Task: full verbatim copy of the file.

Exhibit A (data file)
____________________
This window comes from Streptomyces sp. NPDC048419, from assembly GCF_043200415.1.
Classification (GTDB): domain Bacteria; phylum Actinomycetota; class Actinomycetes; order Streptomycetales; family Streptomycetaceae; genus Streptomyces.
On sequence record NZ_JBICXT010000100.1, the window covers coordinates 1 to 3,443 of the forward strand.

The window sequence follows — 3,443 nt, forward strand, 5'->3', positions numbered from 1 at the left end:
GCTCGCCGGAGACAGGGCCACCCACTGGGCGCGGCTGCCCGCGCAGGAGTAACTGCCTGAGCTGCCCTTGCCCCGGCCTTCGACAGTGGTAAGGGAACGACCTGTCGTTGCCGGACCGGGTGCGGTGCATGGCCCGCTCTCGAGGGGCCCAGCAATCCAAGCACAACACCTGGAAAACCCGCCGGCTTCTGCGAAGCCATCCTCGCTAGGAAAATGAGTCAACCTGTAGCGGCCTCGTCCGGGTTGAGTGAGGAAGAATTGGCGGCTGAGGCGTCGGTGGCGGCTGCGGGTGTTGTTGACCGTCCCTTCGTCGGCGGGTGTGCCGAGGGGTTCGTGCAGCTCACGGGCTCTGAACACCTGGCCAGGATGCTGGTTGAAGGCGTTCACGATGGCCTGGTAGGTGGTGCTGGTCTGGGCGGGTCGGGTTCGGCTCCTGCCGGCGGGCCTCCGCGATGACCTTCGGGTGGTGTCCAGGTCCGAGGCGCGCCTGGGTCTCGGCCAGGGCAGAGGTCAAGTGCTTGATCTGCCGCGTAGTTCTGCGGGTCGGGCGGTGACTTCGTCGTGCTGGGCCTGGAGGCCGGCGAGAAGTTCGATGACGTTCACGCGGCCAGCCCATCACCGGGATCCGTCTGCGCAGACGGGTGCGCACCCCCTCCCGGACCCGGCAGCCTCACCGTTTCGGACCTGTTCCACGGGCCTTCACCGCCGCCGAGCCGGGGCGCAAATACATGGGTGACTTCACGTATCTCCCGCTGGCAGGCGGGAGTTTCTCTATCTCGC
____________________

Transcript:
This window comes from Streptomyces sp. NPDC048419, from assembly GCF_043200415.1.
Classification (GTDB): domain Bacteria; phylum Actinomycetota; class Actinomycetes; order Streptomycetales; family Streptomycetaceae; genus Streptomyces.
On sequence record NZ_JBICXT010000100.1, the window covers coordinates 1 to 3,443 of the forward strand.

The window sequence follows — 3,443 nt, forward strand, 5'->3', positions numbered from 1 at the left end:
GCTCGCCGGAGACAGGGCCACCCACTGGGCGCGGCTGCCCGCGCAGGAGTAACTGCCTGAGCTGCCCTTGCCCCGGCCTTCGACAGTGGTAAGGGAACGACCTGTCGTTGCCGGACCGGGTGCGGTGCATGGCCCGCTCTCGAGGGGCCCAGCAATCCAAGCACAACACCTGGAAAACCCGCCGGCTTCTGCGAAGCCATCCTCGCTAGGAAAATGAGTCAACCTGTAGCGGCCTCGTCCGGGTTGAGTGAGGAAGAATTGGCGGCTGAGGCGTCGGTGGCGGCTGCGGGTGTTGTTGACCGTCCCTTCGTCGGCGGGTGTGCCGAGGGGTTCGTGCAGCTCACGGGCTCTGAACACCTGGCCAGGATGCTGGTTGAAGGCGTTCACGATGGCCTGGTAGGTGGTGCTGGTCTGGGCGGGTCGGGTTCGGCTCCTGCCGGCGGGCCTCCGCGATGACCTTCGGGTGGTGTCCAGGTCCGAGGCGCGCCTGGGTCTCGGCCAGGGCAGAGGTCAAGTGCTTGATCTGCCGCGTAGTTCTGCGGGTCGGGCGGTGACTTCGTCGTGCTGGGCCTGGAGGCCGGCGAGAAGTTCGATGACGTTCACGCGGCCAGCCCATCACCGGGATCCGTCTGCGCAGACGGGTGCGCACCCCCTCCCGGACCCGGCAGCCTCACCGTTTCGGACCTGTTCCACGGGCCTTCACCGCCGCCGAGCCGGGGCGCAAATACATGGGTGACTTCACGTATCTCCCGCTGGCAGGCGGGAGTTTCTCTATCTCGC